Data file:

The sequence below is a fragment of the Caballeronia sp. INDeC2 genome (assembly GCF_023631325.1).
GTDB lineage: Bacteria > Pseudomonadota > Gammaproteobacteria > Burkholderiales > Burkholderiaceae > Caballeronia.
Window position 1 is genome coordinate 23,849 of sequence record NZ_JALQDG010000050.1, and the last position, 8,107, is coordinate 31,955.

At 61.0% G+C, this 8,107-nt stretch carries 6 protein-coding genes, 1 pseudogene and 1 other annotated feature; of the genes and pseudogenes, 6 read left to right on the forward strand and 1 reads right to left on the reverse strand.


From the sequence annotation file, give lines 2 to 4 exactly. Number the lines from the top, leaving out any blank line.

GTDB lineage: Bacteria > Pseudomonadota > Gammaproteobacteria > Burkholderiales > Burkholderiaceae > Caballeronia.
Window position 1 is genome coordinate 23,849 of sequence record NZ_JALQDG010000050.1, and the last position, 8,107, is coordinate 31,955.

At 61.0% G+C, this 8,107-nt stretch carries 6 protein-coding genes, 1 pseudogene and 1 other annotated feature; of the genes and pseudogenes, 6 read left to right on the forward strand and 1 reads right to left on the reverse strand.